Organization, Performance, and System Choice: Implications of the Cases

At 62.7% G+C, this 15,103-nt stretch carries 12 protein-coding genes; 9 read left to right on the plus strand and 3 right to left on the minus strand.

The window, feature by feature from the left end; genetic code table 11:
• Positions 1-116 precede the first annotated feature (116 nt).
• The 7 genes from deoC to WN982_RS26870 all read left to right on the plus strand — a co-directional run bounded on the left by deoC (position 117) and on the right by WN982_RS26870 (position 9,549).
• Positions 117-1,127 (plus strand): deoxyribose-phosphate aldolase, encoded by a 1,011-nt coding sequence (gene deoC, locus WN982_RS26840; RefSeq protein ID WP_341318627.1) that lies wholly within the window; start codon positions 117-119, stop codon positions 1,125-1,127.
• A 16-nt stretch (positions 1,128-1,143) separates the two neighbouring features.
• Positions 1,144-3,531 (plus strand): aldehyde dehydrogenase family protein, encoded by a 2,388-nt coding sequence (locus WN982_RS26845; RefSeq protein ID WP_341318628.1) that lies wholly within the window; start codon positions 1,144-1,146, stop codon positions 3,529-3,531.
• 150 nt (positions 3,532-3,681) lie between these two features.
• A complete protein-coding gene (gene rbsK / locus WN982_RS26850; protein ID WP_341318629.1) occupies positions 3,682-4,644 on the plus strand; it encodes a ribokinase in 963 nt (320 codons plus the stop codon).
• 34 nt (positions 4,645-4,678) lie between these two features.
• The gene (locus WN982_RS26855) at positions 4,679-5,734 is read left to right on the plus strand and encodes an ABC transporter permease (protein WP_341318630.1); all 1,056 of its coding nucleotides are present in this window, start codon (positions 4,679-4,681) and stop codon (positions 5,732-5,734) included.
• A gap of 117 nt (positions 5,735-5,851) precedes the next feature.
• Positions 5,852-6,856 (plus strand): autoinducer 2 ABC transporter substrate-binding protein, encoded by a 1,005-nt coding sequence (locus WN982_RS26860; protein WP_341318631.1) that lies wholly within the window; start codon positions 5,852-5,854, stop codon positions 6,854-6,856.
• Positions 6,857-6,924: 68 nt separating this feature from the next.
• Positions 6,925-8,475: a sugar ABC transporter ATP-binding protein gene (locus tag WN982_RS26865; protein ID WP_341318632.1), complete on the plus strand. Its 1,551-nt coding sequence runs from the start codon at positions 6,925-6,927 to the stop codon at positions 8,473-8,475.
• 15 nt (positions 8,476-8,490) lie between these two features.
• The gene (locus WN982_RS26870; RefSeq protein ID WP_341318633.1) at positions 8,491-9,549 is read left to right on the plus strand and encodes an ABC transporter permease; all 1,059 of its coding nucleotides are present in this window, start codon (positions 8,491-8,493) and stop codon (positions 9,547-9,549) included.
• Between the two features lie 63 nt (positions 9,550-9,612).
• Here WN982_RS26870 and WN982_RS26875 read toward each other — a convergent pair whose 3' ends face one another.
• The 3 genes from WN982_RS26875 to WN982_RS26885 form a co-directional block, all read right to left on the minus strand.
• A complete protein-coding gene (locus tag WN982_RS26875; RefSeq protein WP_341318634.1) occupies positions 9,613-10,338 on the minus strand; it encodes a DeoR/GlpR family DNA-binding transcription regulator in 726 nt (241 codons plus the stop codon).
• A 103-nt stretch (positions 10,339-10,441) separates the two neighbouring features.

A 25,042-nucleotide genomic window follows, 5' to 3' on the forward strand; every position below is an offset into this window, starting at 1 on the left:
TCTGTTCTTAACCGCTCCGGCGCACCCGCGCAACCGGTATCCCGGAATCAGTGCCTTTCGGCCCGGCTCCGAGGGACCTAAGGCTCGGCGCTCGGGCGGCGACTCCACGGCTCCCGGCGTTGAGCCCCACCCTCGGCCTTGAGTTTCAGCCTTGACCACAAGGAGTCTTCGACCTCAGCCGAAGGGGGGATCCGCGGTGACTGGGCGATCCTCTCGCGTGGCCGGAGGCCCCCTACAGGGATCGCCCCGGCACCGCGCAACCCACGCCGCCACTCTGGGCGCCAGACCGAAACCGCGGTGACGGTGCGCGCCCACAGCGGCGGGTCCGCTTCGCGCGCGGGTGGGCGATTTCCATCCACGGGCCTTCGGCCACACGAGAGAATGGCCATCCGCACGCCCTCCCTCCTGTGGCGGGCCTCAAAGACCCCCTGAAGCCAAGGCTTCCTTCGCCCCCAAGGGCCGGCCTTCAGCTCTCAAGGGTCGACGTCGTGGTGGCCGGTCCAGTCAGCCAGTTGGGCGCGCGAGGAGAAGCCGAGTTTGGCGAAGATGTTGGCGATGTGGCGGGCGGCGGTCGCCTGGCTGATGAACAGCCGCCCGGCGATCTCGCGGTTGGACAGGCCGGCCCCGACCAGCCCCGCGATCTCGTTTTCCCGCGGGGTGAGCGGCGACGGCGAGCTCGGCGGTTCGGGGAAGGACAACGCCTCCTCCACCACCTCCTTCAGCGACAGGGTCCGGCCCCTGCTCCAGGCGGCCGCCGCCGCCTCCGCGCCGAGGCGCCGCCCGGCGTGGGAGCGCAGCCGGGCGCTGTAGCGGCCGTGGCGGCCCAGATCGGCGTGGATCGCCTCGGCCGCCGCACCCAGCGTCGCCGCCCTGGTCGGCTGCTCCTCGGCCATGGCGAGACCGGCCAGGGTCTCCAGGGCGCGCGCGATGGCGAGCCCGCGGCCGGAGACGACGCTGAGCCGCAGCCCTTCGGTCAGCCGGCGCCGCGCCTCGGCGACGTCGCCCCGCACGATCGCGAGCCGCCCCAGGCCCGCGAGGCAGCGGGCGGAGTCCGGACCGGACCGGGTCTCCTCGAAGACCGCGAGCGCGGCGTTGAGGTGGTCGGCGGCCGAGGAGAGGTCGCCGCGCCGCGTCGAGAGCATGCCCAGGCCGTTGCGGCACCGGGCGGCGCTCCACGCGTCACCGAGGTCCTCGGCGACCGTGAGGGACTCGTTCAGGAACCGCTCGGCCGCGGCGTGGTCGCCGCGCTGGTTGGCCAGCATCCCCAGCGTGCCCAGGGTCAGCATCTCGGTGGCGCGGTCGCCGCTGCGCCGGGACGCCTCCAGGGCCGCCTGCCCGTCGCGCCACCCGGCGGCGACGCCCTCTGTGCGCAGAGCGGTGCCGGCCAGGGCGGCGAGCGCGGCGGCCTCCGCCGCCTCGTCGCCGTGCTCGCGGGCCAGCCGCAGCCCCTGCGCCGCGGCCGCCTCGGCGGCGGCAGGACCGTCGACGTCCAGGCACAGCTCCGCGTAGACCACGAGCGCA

This chapter considers what light the case studies of Yugoslav, Polish, and Bulgarian agricultures can shed on the broad issues of comparative systems raised there. It reviews the comparative performance of different types of productive organization, the private, cooperative socialist, and state socialist enterprises of the cases. After evaluating the comparative performance of different types of enterprise-level organization, the chapter also considers the related issue of how over-arching systemic environments affect organizational performance. It explores some of the implications of the studies for the wave of changes in the Soviet Union, Eastern Europe, and China. The Bulgarian results suggest that within a centrally planned environment, the internal organization of production is also important. The high rates of growth due to technological change in Bulgarian agriculture in the 1960s indicate that one must be careful not to attribute all differences in Yugoslav and Polish performance to the effects of a centrally planned versus a market-based system.